15. good to know. more info is better right? im just saying clr was like 18 bucks for a big tub and made 15 gallons. worked for me.. ill try the wood bleach too tho
  16. brigrat
    Joined: Nov 9, 2007
    Posts: 5,360

    from Wa.St.

    If soaking a block what will it do to aluminum pistons AND cam bearings?
  17. slepe67
    Joined: Jan 22, 2008
    Posts: 1,146


    I used the washing soda with the electrolysis experiment. Worked OK, but took FOREVER, and was pretty labor intensive (to get sett up and tear down)! Going to try the wood bleach. Worst case, I use it for my old intakes, heads, etc.
  18. Gearhead Graphics
    Joined: Oct 4, 2008
    Posts: 3,776

    Gearhead Graphics
    from Denver Co

    Nice, wood bleach. I've thought of CLR before, and have a big jug of muriatic in my garage,, my uni even has a bit of rust I've been needing to take care of. Thanks for more great tips.
  19. jambottle
    Joined: Apr 11, 2003
    Posts: 559


    what works the best to clean aluminum ?
  20. thaugen
    Joined: Sep 18, 2007
    Posts: 174


    CLR and oxalic acid work about the same, as far as I can tell. I used to use oxalic acid to clean rust off the stainless steel trim on my saltwater boat, and it was pretty innocuous, rubber gloves and eye protection. After using electrolysis, I'd say there is no comparison with these mild acids. Electrolysis is cheaper and works better, just set up your plastic tub with the parts in it and a battery charger and walk away for a couple of days. When you come back the rust is completely gone with minimal scrubbing. I found the acids take a lot of scrubbing to get down through the layers of rust.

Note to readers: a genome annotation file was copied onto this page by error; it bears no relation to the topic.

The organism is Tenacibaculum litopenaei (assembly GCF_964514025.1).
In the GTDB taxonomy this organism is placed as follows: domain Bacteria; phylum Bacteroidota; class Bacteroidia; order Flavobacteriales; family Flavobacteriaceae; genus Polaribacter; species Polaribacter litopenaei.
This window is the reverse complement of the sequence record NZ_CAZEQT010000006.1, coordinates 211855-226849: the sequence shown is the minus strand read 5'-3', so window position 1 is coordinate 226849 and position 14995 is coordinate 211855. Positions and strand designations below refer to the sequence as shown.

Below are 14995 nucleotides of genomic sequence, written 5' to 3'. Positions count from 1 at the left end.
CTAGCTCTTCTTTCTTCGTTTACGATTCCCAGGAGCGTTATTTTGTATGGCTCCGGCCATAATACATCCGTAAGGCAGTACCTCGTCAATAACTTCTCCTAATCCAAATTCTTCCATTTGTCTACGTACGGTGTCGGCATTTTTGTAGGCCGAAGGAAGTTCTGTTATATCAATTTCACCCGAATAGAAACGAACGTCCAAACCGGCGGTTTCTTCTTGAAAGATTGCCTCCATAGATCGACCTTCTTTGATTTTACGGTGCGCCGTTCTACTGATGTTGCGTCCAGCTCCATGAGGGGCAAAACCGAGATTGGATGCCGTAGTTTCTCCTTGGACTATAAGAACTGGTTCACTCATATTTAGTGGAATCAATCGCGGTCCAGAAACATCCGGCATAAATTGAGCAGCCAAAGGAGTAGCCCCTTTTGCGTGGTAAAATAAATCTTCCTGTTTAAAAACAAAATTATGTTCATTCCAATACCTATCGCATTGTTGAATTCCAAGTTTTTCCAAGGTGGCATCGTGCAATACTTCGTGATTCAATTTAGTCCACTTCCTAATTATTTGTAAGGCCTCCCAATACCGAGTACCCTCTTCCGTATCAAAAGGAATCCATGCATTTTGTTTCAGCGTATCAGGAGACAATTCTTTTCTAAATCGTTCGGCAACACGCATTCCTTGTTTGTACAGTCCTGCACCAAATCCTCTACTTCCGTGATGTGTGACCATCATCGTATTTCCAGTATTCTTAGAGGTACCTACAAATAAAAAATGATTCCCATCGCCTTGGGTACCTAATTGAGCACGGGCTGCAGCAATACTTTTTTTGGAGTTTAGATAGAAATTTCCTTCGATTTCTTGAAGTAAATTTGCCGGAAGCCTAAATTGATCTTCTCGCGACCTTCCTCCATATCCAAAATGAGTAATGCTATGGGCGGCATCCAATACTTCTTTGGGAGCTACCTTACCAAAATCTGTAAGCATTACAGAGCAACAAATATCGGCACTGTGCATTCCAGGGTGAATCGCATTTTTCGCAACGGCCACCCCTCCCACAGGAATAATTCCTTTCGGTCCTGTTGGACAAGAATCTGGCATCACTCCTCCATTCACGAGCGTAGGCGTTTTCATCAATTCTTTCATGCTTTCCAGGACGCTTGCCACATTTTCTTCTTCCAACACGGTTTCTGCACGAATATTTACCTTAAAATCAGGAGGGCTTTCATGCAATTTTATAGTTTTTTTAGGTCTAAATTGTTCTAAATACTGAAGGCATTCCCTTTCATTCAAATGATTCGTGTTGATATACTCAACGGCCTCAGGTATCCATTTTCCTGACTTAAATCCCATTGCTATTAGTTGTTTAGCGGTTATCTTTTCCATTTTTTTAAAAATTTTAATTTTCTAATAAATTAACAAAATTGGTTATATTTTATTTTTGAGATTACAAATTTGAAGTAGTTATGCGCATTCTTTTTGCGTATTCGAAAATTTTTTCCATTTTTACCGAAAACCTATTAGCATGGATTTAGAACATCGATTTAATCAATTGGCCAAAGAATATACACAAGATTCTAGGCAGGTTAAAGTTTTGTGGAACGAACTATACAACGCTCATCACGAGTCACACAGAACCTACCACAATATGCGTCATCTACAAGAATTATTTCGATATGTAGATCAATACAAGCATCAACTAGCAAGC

Last edited: Oct 18, 2010
  21. brigrat
    Joined: Nov 9, 2007
    Posts: 5,360

    from Wa.St.

    Again, do I have to take out the cam bearings first or not?
  22. BTTT, doing some research today.

    Anybody had any luck with wood bleach on large sheetmetal partss?
  23. falcongeorge
    Joined: Aug 26, 2010
    Posts: 18,341

    from BC

  24. Smokin' Joe
    Joined: Jul 4, 2006
    Posts: 1,001

    Smokin' Joe
    Member Emeritus

Share This Page

Register now to get rid of these ads!


Copyright © 1995-2021 The Jalopy Journal: Steal our stuff, we'll kick your teeth in. Terms of Service. Privacy Policy.

Atomic Industry
Forum software by XenForo™ ©2010-2014 XenForo Ltd.